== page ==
Following this victory he was promoted to sumo’s third highest rank of sekiwake. He was to hold this rank a further seven times, but he was ultimately unable to score ten wins or more in consecutive tournaments and so was never able to reach the ozeki ranking. Nevertheless, he paved the way for other Hawaii wrestlers such as Konishiki and Akebono. His final appearance in the sanyaku ranks was at komusubi in September 1982 at age 38, making him the second oldest postwar sanyaku wrestler after ex-ozeki Nayoroiwa.

Due to his exceptionally large size – he weighed over 200kg as his peak – and trademark sideburns and bright orange mawashi, Takamiyama was an instantly recognisable figure to the Japanese public, even amongst those who did not regularly follow sumo. He appeared in several television commercials before the practice was banned by the Sumo Association. His great fighting spirit, and his determination to never miss a bout no matter what injuries he might a carrying – a Japanese character trait known as gaman – were much admired.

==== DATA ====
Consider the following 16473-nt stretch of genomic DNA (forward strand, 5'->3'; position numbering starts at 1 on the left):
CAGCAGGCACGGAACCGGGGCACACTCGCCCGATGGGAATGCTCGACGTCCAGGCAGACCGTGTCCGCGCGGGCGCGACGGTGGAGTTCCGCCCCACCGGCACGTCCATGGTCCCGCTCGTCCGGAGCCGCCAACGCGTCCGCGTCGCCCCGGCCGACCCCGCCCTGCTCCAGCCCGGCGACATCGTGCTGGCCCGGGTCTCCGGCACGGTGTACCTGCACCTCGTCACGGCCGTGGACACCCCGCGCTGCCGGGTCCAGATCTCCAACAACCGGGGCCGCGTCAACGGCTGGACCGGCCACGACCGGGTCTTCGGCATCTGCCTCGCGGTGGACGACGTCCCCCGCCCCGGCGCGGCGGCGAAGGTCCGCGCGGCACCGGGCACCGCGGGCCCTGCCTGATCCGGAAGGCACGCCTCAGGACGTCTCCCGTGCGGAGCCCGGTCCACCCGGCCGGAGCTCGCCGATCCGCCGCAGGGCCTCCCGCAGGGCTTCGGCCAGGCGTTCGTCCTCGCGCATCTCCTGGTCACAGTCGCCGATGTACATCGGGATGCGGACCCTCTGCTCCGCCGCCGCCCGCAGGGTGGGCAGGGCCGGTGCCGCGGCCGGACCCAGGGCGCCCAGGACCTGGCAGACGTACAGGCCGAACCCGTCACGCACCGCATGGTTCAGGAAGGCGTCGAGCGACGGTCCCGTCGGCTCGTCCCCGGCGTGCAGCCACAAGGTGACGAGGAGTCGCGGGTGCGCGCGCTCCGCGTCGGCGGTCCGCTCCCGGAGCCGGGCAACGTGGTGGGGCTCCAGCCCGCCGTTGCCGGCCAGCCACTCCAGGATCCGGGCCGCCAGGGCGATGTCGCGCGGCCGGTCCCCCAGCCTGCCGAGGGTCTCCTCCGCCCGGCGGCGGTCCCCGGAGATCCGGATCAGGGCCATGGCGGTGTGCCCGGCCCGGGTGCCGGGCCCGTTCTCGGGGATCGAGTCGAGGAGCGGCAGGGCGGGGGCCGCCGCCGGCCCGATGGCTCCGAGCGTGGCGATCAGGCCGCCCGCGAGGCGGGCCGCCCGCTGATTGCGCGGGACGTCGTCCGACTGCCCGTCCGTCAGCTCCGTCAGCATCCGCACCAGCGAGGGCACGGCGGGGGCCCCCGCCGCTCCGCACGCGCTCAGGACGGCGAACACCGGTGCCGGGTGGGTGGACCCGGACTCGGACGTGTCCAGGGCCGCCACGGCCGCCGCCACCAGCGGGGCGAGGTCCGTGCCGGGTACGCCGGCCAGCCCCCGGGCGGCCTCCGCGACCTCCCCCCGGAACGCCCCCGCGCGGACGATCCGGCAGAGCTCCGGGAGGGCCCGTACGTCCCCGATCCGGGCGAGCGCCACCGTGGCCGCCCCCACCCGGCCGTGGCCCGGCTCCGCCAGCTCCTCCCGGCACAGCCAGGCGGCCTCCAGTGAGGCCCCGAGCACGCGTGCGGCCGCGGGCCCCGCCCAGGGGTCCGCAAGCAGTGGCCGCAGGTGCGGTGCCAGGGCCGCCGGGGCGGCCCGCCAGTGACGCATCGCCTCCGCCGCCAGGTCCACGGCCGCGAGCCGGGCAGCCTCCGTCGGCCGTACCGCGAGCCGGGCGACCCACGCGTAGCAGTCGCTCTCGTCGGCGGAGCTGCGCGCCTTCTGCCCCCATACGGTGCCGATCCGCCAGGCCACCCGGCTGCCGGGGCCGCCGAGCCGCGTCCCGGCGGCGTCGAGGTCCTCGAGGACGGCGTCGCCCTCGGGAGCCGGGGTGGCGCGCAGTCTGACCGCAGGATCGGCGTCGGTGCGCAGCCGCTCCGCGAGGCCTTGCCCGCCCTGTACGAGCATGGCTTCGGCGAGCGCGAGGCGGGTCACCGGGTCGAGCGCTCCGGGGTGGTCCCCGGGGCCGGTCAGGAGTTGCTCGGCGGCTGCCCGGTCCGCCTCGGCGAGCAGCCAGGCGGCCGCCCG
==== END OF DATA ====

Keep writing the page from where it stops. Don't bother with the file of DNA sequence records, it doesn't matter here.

Retirement from sumo

Takamiyama’s goal had always been to fight until the age of forty, but a serious elbow injury sustained in November 1983 caused him to fall to juryo, and in May 1984, facing certain demotion to the third makushita division, he announced his retirement after twenty years in sumo. He was just a few weeks short of his fortieth birthday. He became a member of the Japan Sumo Association, with the name Azumazeki. To do so he had taken Japanese citizenship in 1980.

He subsequently opened his own training stable, Azumazeki-beya, in 1986, the first and so far only foreign born former wrestler to do so. Akebono became the stable’s first sekitori in 1990, and became the first foreign born yokozuna in 1993. One of Azumazeki’s stated goals after this was to coach a Japanese wrestler to the top division, and this was achieved in July 2000 when the popular Takamisakari made his makuuchi debut. He was later joined by Ushiomaru, who in 2009 took over the running of the stable when Azumazeki reached the mandatory retirement age of sixty five.

His farewell party at a local hotel in Tokyo on 6 June 2009 attracted 1000 guests, including Akebono and Konishiki. A congratulatory letter from US President Barack Obama was read out.

Fighting style

Takamiyama’s technique was somewhat rudimentary (his eleven sansho awards did not include a Technique Prize). His two most common winning techniques were yori-kiri and oshi-dashi. Being exceptionally strong he regularly won by kime-dashi (armlock force out) and tsuri-dashi (lift out). His balance was suspect, as his long legs meant he was rather top-heavy with his centre of gravity too high. As a result, he was often prone to being thrown by lighter, more agile opponents. Two lightweights who he often had trouble with were Asahikuni and Washuyama.